The flip side of enjoying farm to table is taking the table to the farm. So-called “pop-up feasts” are booming at farms throughout the country during growing and harvest seasons. While the format varies, dinners are typically hosted on working rural or urban farms, last about three hours and include aperitifs and a tour before the meal. Wine pairings or beer tastings and live music may be among the enticing activities offered.
Traveling can be tricky for those trying to eat a plant-based diet, especially on long stretches of highway. More than 33 percent of Americans, or 100 million-plus people, are eating vegan/vegetarian meals more often, even if they do not adhere to a strict plant-based lifestyle, concluded a 2011 Harris Interactive study commissioned by the Vegetarian Resource Group. Here is what the discerning traveler can do when hunger strikes.
“No patio pizzeria repertoire is complete without a signature grilled bread. It’s one of the easiest and most flavorful appetizers ever,” says Adler. This dish starts with good whole grain bread, liberally brushed with extra-virgin olive oil on both sides, and then grilled and topped with any number of vegetable mixtures, from fresh sliced tomatoes to sautéed bell peppers or broccoli rabe and garlic.
Deciphering the language on an egg carton is a first step. Diet affects flavor. “Eggs from pasture-raised chickens allowed to roam—eating grass, worms and bugs in the backyard or a pasture—will look and taste better than eggs from chickens limited to an inside space eating chicken feed,” says Cole. “Pasture-raised eggs will have a fresh herbaceous, or grassy, flavor with an ‘egg-ier’ essence.”
Many experts agree on at least one underlying cause behind the trend—a widely studied condition called leaky gut, characterized by intestinal permeability. Microscopic pinholes in an unhealthy small intestine can allow undigested nutrients to pass through intestinal walls, triggering mild immune responses, inflammation and, potentially, the onset of some diseases.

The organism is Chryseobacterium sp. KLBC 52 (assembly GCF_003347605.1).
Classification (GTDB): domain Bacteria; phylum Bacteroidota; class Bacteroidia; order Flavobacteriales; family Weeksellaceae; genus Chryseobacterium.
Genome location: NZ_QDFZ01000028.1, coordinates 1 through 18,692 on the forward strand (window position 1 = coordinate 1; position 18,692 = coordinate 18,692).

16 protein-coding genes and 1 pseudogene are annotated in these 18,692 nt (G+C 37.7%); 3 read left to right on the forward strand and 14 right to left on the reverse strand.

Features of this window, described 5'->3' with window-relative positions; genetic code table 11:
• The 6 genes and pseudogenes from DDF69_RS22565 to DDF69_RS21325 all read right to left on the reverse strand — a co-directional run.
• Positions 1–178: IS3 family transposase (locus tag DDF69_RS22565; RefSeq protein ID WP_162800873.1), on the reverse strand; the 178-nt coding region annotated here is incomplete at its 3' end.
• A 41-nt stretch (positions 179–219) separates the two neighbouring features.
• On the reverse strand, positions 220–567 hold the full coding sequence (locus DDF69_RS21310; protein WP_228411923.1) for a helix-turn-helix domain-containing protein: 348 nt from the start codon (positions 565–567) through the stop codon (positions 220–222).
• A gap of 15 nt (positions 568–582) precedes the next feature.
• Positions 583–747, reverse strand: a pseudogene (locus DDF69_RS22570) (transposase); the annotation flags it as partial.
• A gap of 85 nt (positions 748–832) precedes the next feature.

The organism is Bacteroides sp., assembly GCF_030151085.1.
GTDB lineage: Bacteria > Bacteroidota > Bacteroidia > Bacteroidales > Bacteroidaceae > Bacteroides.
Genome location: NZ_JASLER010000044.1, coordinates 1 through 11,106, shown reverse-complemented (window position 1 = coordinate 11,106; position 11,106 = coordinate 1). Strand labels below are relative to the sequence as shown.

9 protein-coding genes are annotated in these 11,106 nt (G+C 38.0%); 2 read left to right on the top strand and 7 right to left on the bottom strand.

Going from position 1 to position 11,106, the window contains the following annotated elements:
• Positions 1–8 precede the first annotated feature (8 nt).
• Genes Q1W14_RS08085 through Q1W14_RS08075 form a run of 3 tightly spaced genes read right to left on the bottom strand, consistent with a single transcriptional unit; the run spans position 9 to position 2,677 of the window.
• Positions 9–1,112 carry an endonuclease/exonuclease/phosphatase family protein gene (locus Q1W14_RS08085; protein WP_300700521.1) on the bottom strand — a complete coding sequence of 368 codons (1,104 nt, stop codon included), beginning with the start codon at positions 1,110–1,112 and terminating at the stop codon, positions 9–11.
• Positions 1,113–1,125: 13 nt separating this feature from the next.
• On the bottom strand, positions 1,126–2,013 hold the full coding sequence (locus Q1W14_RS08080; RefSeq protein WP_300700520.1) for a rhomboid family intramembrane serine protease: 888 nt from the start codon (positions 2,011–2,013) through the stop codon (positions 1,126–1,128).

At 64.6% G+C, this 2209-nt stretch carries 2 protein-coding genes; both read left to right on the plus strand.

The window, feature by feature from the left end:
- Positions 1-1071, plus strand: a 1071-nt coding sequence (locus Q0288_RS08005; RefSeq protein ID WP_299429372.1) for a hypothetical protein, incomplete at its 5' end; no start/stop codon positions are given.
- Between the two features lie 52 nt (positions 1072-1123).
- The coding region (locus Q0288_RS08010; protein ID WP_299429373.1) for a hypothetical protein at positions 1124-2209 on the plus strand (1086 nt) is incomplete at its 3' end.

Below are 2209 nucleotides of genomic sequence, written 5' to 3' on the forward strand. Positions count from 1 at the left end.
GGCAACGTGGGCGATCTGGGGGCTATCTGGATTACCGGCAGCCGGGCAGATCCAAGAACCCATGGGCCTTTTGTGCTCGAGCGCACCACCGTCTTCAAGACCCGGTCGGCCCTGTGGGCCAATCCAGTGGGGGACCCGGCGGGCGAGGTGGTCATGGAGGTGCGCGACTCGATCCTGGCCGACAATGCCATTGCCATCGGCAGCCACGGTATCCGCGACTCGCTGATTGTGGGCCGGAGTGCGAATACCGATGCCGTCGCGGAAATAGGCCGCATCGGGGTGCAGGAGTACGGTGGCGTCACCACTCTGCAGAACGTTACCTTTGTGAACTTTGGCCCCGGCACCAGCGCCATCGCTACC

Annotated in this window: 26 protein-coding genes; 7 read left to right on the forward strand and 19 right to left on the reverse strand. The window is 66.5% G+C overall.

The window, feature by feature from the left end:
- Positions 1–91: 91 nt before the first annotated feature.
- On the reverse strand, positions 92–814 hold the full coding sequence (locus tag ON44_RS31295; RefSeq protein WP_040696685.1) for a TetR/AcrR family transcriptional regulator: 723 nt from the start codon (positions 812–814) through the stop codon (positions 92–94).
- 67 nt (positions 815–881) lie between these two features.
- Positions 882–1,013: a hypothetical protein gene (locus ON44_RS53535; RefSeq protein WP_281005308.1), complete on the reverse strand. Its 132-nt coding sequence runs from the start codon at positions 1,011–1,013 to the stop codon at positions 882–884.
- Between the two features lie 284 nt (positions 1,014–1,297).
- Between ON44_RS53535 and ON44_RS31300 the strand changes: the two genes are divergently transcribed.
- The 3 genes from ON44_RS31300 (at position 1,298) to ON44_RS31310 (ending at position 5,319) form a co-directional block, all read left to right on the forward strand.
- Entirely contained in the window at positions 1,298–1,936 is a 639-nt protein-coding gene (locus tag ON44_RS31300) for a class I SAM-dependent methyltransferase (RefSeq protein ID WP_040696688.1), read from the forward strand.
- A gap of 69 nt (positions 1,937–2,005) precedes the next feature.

Fat doesn’t even make you fat, claims Mark Hyman, a well-known medical doctor in Lenox, Massachusetts, and author of Eat Fat, Get Thin: Why the Fat We Eat Is the Key to Sustained Weight Loss and Vibrant Health. “The theory that all calories have the same impact on your weight and metabolism remains one of the most persistent nutrition myths,” says this practitioner of functional medicine who points out that we’ve been sidetracked by wrong thinking. “Eating fat can make you lean. Healthy cell walls made from high-quality fats are better able to metabolize insulin, which keeps blood sugar better regulated. Without proper blood sugar control, the body socks away fat for a rainy day. The right fats also increase fat burning, diminish hunger and reduce fat storage,” he notes.
Microgreens grow so fast that there’s little time for them to run into trouble. Commercial growers use large trays, but home gardeners can also use pretty coffee mugs or tofu boxes rescued from the recycling bin. Drainage holes in the container bottoms work well when growing beets or other slow-sprouting seeds, but are less important for fastgrowing sunflowers or wheat.
During jam-packed special occasions like holidays, our drinks should multitask, too. We need festive tipples to refresh us without overdoing it, restore equilibrium if we overeat or drink or revive us when we’re feeling low from a seasonal cold or flu.
In The Omnivore’s Dilemma: A Natural History of Four Meals, Michael Pollan surmised that we’d be healthier if we ate the way our great-grandparents did. It would mean sticking to regularly scheduled meals instead of impulsive snacking, having a meat or protein item comprise only a quarter of our plate, adding fresh vegetables and eliminating junk food.